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Research

We are driven by curiosity. We have a penchant for seeking out new experience, original knowledge and candid feedback. Read this section for our thoughts, our insights, and a few opinions.

The Difference Between ESG Factor Integration and SRI

Authors:
Randy Bauslaugh, Partner at Canadian law firm McCarthy Tetrault.
Dr. Hendrik Garz, Leads Sustainalytics Global ESG Rating Products & Thematic Research teams.

Summary Note by Hillsdale:

Legislation, regulatory guidance and statements from agencies blur distinctions between SRI and ESG. Ontario 2016 Investment Guidance Note on ESG disclosure suggests there is a continuum between ESG and SRI, the authors contest this and state that there is not. Legally, non-economic goals or aspirations are at best distractions, and at worst depart from fiduciary duty. Therefore, SRI may not be consistent with fiduciary duty. ESG integration is related to financial performance or risk mitigation, while SRI is focused on moral or ethical imperative.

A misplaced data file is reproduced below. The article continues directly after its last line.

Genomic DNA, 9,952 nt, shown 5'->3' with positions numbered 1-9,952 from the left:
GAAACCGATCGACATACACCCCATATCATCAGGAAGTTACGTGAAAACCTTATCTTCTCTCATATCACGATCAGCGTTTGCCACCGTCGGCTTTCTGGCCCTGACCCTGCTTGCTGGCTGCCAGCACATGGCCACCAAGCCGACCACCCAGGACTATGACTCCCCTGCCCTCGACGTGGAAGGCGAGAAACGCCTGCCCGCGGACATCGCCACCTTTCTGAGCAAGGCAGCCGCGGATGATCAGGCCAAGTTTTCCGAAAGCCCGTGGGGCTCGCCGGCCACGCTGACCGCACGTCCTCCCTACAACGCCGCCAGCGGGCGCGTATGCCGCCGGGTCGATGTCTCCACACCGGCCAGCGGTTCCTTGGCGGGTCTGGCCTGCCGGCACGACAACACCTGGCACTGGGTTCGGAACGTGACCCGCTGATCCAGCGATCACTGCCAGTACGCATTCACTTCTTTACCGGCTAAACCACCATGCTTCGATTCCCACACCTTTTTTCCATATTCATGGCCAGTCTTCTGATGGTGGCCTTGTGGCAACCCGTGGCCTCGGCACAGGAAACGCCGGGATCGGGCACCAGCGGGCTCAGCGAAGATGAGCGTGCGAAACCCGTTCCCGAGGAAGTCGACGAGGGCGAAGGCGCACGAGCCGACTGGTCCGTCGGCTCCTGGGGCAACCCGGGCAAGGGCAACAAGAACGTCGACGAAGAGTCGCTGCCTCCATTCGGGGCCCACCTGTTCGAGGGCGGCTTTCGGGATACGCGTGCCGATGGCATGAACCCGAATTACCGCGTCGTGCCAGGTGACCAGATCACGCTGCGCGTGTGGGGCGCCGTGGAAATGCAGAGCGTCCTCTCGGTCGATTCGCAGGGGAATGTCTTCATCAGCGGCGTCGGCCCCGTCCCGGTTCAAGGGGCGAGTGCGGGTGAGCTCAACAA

Taking ESG factors into account is not only allowable, but may be legally required. Fiduciaries should avoid statements in an investment policy that suggest that ESG factors are never taken into account. Fiduciaries are entitled to have an ethical or moral policy, but financial interests of beneficiaries should remain paramount. Unless legislated, fiduciaries cannot use pension funds to achieve social goals directly, but it can be used as a “tie-breaker”.

ESG Integration

SRI

Overall Approach

VAUE-driven approach

VALUES-driven approach

Integration

Typically inclusionary, focus on best in class

Typically exclusionary, avoid specific issues e.g. "sin stocks"

Objectives

Focus on economic goals and financial materiality

Typically focus on moral or ethical goals

Fiduciary Duty

Consistent with fiduciary duty to consider material risks

May not be consistent with fiduciary duties

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